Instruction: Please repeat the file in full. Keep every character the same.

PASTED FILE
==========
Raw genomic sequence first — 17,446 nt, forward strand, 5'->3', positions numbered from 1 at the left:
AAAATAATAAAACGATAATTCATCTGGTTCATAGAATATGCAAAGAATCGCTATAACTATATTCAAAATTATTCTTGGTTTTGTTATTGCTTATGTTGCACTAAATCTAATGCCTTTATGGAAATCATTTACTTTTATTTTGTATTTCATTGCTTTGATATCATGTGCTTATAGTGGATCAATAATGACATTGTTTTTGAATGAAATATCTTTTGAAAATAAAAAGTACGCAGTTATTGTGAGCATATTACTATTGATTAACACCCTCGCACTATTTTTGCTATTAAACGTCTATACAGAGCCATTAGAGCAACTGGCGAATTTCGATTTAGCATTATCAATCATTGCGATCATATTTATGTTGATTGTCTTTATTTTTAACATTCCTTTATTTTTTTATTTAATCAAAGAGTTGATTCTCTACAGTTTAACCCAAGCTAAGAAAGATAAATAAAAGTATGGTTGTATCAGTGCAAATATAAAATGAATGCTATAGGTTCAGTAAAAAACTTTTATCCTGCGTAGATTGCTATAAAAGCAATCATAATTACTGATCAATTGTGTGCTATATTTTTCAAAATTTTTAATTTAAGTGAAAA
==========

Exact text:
Raw genomic sequence first — 17,446 nt, forward strand, 5'->3', positions numbered from 1 at the left:
AAAATAATAAAACGATAATTCATCTGGTTCATAGAATATGCAAAGAATCGCTATAACTATATTCAAAATTATTCTTGGTTTTGTTATTGCTTATGTTGCACTAAATCTAATGCCTTTATGGAAATCATTTACTTTTATTTTGTATTTCATTGCTTTGATATCATGTGCTTATAGTGGATCAATAATGACATTGTTTTTGAATGAAATATCTTTTGAAAATAAAAAGTACGCAGTTATTGTGAGCATATTACTATTGATTAACACCCTCGCACTATTTTTGCTATTAAACGTCTATACAGAGCCATTAGAGCAACTGGCGAATTTCGATTTAGCATTATCAATCATTGCGATCATATTTATGTTGATTGTCTTTATTTTTAACATTCCTTTATTTTTTTATTTAATCAAAGAGTTGATTCTCTACAGTTTAACCCAAGCTAAGAAAGATAAATAAAAGTATGGTTGTATCAGTGCAAATATAAAATGAATGCTATAGGTTCAGTAAAAAACTTTTATCCTGCGTAGATTGCTATAAAAGCAATCATAATTACTGATCAATTGTGTGCTATATTTTTCAAAATTTTTAATTTAAGTGAAAA